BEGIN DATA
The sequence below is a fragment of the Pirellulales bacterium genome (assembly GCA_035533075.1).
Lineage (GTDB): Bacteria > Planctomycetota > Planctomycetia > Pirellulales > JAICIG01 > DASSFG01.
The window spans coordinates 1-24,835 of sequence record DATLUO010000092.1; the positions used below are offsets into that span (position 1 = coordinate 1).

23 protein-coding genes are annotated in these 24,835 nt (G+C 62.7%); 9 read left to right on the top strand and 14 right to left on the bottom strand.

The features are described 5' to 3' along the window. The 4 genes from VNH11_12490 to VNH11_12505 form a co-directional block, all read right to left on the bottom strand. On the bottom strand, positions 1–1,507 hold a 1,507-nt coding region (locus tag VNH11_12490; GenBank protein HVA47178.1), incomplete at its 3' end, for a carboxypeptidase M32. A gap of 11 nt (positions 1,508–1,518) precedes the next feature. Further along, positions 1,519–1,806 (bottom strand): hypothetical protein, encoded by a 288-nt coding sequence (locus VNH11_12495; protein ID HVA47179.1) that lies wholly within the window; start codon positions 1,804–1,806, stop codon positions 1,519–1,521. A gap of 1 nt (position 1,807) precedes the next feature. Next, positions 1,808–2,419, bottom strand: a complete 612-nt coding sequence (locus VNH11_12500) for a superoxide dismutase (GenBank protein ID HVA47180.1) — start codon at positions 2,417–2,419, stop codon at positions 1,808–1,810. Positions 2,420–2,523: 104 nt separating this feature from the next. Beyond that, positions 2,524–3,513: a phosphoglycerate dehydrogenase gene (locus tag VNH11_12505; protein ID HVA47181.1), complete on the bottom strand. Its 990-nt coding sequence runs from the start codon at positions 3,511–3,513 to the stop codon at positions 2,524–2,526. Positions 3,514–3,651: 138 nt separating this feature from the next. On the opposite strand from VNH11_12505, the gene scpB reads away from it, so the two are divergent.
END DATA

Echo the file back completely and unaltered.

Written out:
The sequence below is a fragment of the Pirellulales bacterium genome (assembly GCA_035533075.1).
Lineage (GTDB): Bacteria > Planctomycetota > Planctomycetia > Pirellulales > JAICIG01 > DASSFG01.
The window spans coordinates 1-24,835 of sequence record DATLUO010000092.1; the positions used below are offsets into that span (position 1 = coordinate 1).

23 protein-coding genes are annotated in these 24,835 nt (G+C 62.7%); 9 read left to right on the top strand and 14 right to left on the bottom strand.

The features are described 5' to 3' along the window. The 4 genes from VNH11_12490 to VNH11_12505 form a co-directional block, all read right to left on the bottom strand. On the bottom strand, positions 1–1,507 hold a 1,507-nt coding region (locus tag VNH11_12490; GenBank protein HVA47178.1), incomplete at its 3' end, for a carboxypeptidase M32. A gap of 11 nt (positions 1,508–1,518) precedes the next feature. Further along, positions 1,519–1,806 (bottom strand): hypothetical protein, encoded by a 288-nt coding sequence (locus VNH11_12495; protein ID HVA47179.1) that lies wholly within the window; start codon positions 1,804–1,806, stop codon positions 1,519–1,521. A gap of 1 nt (position 1,807) precedes the next feature. Next, positions 1,808–2,419, bottom strand: a complete 612-nt coding sequence (locus VNH11_12500) for a superoxide dismutase (GenBank protein ID HVA47180.1) — start codon at positions 2,417–2,419, stop codon at positions 1,808–1,810. Positions 2,420–2,523: 104 nt separating this feature from the next. Beyond that, positions 2,524–3,513: a phosphoglycerate dehydrogenase gene (locus tag VNH11_12505; protein ID HVA47181.1), complete on the bottom strand. Its 990-nt coding sequence runs from the start codon at positions 3,511–3,513 to the stop codon at positions 2,524–2,526. Positions 3,514–3,651: 138 nt separating this feature from the next. On the opposite strand from VNH11_12505, the gene scpB reads away from it, so the two are divergent.